Third Sunday in Lent, Year C

Isaiah 55:1-9
Psalm 63:1-8
1 Corinthians 10:1-13
Luke 13:1-9


Every one of us must do some work each day to be Sustained.

At our most basic level, we must take in some food and some water...our physical bodies must be Sustained.

We must also find ways to be in relationship with others...our social and emotional selves must be Sustained.

We must also find ways to be in relationship with God...our spiritual selves must be Sustained.

Of course, these three categories are arbitrary categories...none of them can be so easily separated from one another. They often work together...physical Sustenance often occurs for us while in the presence of others giving us social Sustenance. Many of us stop to pray and find some spiritual Sustenance before we eat and gain physical Sustenance. Many of us pay attention and show gratitude to where all of the food comes from that we take in, and that can lead us to physical, social, and spiritual Sustenance taking place all at once.

In the scriptures this week we see some different examples of the importance of different types of Sustaining resources and avenues.

The prophet Isaiah almost teases the listener - come and eat good food and drink good wine without price! Among the exiles, such a promise must have seemed enticing and rich, indeed. But the prophet is not really speaking of physical sustenance. Instead, the prophet is inviting the listeners to Lean more deeply into their covenant with the Lord. He's suggesting that they call upon the Lord while the Lord is still near - which sort of implies the Lord might not stay that close at hand. The Lord will abundantly pardon. We don't often think of the act of pardon as something that happens with abundance - at least it is not common to refer to non-tangibles "in abundance." But here the prophet is promising abundance if we'll only pay attention to the relationship.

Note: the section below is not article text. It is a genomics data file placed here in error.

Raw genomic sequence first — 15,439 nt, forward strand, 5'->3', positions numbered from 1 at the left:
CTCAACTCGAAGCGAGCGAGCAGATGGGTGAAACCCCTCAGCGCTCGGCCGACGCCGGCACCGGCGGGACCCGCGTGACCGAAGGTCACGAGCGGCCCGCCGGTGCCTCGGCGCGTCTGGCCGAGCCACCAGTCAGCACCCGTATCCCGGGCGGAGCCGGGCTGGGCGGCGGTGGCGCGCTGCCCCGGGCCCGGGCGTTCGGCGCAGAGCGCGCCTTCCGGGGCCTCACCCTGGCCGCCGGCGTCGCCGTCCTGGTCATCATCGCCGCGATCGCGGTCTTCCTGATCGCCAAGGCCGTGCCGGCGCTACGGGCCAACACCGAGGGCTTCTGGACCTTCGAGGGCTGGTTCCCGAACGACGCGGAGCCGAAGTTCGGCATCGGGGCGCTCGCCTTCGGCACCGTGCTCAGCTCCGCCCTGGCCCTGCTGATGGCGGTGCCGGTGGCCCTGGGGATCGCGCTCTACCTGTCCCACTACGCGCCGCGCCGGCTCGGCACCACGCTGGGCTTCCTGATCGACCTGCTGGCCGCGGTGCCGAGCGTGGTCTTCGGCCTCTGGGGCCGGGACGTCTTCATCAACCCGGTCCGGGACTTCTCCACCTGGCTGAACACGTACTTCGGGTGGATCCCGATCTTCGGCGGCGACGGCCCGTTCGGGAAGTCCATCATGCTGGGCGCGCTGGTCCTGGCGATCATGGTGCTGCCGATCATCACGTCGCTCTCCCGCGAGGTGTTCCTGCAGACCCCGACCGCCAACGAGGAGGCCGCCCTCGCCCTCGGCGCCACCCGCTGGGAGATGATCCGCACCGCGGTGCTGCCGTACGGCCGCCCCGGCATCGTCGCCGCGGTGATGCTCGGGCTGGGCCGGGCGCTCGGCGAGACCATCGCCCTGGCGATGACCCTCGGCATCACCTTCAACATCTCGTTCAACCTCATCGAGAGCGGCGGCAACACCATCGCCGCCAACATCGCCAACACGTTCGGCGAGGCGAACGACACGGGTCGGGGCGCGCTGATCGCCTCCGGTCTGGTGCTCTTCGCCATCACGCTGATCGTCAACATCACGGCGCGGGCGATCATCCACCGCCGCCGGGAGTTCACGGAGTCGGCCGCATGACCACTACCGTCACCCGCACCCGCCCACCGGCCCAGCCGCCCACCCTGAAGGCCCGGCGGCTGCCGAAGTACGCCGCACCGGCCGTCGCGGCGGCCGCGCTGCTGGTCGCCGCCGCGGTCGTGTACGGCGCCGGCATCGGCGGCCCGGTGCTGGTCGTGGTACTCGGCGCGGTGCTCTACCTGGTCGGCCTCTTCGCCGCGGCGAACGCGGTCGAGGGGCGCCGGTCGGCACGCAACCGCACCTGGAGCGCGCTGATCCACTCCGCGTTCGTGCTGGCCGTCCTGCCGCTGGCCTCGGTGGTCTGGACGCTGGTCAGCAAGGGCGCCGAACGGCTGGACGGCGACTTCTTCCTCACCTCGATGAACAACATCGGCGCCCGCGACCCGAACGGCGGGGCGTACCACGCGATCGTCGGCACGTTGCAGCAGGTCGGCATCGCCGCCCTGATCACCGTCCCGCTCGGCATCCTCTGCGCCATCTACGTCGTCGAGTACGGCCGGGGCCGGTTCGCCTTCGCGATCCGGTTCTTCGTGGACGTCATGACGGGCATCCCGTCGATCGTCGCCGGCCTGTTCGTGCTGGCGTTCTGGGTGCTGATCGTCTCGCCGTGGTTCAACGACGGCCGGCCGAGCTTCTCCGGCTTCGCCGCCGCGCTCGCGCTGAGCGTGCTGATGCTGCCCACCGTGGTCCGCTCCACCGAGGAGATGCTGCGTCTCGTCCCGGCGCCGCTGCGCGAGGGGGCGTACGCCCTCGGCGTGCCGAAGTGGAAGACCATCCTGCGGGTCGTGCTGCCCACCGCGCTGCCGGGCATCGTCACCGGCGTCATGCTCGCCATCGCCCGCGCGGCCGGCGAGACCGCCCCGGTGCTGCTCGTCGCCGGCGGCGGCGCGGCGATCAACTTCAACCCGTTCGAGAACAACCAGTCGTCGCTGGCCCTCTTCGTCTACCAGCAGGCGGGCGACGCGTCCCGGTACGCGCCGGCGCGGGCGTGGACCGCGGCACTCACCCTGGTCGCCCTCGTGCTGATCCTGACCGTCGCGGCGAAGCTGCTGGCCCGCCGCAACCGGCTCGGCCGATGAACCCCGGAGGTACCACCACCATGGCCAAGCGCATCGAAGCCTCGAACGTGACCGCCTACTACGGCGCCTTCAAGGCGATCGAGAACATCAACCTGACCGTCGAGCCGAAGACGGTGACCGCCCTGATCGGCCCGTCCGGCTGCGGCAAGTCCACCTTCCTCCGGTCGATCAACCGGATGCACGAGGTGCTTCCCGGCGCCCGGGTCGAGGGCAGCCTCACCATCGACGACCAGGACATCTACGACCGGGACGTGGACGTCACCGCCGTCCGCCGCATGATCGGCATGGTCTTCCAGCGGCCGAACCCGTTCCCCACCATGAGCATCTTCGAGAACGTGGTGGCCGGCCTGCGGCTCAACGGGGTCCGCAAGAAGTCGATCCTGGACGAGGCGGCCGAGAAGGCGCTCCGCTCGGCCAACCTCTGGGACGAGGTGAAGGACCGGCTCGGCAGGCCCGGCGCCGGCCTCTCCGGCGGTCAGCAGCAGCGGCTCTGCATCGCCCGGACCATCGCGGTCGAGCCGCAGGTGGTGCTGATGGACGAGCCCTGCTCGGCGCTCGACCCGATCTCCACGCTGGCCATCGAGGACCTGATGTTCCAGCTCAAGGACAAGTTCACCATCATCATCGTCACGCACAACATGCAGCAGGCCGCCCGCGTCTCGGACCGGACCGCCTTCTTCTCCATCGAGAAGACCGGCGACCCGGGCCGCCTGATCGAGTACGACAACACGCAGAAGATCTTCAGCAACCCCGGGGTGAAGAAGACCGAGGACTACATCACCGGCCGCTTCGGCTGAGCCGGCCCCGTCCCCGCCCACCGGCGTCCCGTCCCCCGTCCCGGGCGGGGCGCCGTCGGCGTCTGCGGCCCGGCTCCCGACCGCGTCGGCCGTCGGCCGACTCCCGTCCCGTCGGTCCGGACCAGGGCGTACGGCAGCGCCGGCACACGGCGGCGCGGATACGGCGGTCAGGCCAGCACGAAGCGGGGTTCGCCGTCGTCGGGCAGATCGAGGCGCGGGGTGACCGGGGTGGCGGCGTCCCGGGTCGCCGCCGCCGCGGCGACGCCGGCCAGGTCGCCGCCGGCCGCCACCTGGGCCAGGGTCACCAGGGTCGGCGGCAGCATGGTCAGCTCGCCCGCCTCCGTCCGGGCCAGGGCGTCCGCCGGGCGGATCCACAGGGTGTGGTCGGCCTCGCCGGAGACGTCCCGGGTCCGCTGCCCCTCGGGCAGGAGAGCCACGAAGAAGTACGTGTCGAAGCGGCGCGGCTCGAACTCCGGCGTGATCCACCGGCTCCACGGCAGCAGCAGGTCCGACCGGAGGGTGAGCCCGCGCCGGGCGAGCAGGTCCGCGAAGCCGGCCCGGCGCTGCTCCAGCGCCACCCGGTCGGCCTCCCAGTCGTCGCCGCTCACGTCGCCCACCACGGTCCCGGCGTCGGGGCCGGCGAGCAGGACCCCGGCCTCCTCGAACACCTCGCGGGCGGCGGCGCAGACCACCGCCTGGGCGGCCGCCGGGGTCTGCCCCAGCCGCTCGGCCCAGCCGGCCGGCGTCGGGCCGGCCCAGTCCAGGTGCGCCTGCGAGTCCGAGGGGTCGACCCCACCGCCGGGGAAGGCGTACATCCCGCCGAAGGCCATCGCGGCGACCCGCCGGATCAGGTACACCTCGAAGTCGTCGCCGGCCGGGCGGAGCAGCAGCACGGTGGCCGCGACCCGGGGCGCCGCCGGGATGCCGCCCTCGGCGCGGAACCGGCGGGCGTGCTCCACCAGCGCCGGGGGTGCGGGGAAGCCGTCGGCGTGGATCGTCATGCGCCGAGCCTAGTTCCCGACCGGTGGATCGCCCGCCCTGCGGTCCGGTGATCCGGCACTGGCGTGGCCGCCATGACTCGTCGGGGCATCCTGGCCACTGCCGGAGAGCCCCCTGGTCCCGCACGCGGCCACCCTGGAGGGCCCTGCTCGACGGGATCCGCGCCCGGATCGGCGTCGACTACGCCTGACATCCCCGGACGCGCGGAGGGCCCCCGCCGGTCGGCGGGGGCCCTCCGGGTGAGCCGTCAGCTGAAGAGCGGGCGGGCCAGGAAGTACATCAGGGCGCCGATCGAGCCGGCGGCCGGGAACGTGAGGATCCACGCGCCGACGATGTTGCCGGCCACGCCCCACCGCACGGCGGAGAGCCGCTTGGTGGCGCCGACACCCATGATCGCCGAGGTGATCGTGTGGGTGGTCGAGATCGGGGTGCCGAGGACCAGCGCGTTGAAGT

The psalmist is giving thanks again with a metaphor of food and drink and physical sustenance. A soul satisfied with a rich feast must be near to overflowing, we think. And what overflows from a soul that is abundantly nourished? We deeply suspect that like a spring gurgling with good clean water, our souls might just provide sustenance for those around us in these times of plenty.

In his letter to the church at Corinth, Paul offers some warnings about hunger and thirst. Hunger and thirst can beget hunger and thirst and take on a life of their own! Paul warns of idolatry, of forgetting the reason for being sustained and seeking instead the sustenance itself. Do we sometimes become greedy? Ask for more than our share out of a ravenous, unfulfillable place? Paul reminds us that God is faithful - that we will only have to endure that which we are able. Similarly, like the Israelites in the wilderness, we needn't gather manna to spare. It will be there when we need to be sustained. It kind of reminds us of Thanksgiving. Why is it we rush to gorge ourselves on pumpkin pie on this day? Isn't pumpkin on the store shelves 365 days a year?

Finally, in the gospel of Luke, we read some puzzling teachings of Jesus. He seems to be questioning their basis for judging others harshly and encouraging their consideration of their own misdeeds and trespasses. But he ends with a puzzling parable about a fig tree that has not borne fruit. When the vineyard owner asks his gardener to cut down the fruitless tree, the gardener asks for one more year during which he will feed it and tend to its roots very carefully. This tree might just need a little TLC to bear fruit. And the master agrees to that second chance, but only on the condition that it be fruitful or be cut down in the next year. Hmm. That puts a little pressure on sustenance, doesn't it?

It would seem that there is something important about the care and feeding of ourselves so that we are able to care and feed for the kingdom.But it is hard to find the right balance - enough to be fruitful without becoming idolatrous.

Help us recognize
true hunger
and find
appropriate ways
to care and feed
our souls
so that we might
care and feed
those around us
and bear fruit.

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